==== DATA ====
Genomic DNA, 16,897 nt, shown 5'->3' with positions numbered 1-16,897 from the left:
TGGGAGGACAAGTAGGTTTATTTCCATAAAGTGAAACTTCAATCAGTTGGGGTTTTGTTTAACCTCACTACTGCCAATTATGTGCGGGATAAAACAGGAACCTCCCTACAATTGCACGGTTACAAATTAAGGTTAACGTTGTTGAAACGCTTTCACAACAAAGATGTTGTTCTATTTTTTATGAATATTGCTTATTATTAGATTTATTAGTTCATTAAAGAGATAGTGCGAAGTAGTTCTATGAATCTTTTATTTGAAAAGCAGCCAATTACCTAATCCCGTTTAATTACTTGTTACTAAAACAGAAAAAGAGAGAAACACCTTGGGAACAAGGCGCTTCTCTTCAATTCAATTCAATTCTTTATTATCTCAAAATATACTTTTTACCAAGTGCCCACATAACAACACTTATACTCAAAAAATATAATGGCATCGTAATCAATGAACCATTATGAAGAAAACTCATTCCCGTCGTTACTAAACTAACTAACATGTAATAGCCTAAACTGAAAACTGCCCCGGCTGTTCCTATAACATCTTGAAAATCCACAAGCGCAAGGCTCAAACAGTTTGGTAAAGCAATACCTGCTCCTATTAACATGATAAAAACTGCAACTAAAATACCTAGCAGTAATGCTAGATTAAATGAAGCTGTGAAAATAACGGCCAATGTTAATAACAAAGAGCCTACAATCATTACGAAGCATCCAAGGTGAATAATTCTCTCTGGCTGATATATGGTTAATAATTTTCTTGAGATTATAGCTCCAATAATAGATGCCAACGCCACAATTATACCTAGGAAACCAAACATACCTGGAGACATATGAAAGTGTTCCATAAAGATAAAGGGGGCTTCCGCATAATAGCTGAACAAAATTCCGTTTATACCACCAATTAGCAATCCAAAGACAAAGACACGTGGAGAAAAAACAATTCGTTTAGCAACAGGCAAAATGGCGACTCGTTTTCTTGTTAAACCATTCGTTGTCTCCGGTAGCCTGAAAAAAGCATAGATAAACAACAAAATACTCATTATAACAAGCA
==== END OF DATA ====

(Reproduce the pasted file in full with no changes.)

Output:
Genomic DNA, 16,897 nt, shown 5'->3' with positions numbered 1-16,897 from the left:
TGGGAGGACAAGTAGGTTTATTTCCATAAAGTGAAACTTCAATCAGTTGGGGTTTTGTTTAACCTCACTACTGCCAATTATGTGCGGGATAAAACAGGAACCTCCCTACAATTGCACGGTTACAAATTAAGGTTAACGTTGTTGAAACGCTTTCACAACAAAGATGTTGTTCTATTTTTTATGAATATTGCTTATTATTAGATTTATTAGTTCATTAAAGAGATAGTGCGAAGTAGTTCTATGAATCTTTTATTTGAAAAGCAGCCAATTACCTAATCCCGTTTAATTACTTGTTACTAAAACAGAAAAAGAGAGAAACACCTTGGGAACAAGGCGCTTCTCTTCAATTCAATTCAATTCTTTATTATCTCAAAATATACTTTTTACCAAGTGCCCACATAACAACACTTATACTCAAAAAATATAATGGCATCGTAATCAATGAACCATTATGAAGAAAACTCATTCCCGTCGTTACTAAACTAACTAACATGTAATAGCCTAAACTGAAAACTGCCCCGGCTGTTCCTATAACATCTTGAAAATCCACAAGCGCAAGGCTCAAACAGTTTGGTAAAGCAATACCTGCTCCTATTAACATGATAAAAACTGCAACTAAAATACCTAGCAGTAATGCTAGATTAAATGAAGCTGTGAAAATAACGGCCAATGTTAATAACAAAGAGCCTACAATCATTACGAAGCATCCAAGGTGAATAATTCTCTCTGGCTGATATATGGTTAATAATTTTCTTGAGATTATAGCTCCAATAATAGATGCCAACGCCACAATTATACCTAGGAAACCAAACATACCTGGAGACATATGAAAGTGTTCCATAAAGATAAAGGGGGCTTCCGCATAATAGCTGAACAAAATTCCGTTTATACCACCAATTAGCAATCCAAAGACAAAGACACGTGGAGAAAAAACAATTCGTTTAGCAACAGGCAAAATGGCGACTCGTTTTCTTGTTAAACCATTCGTTGTCTCCGGTAGCCTGAAAAAAGCATAGATAAACAACAAAATACTCATTATAACAAGCA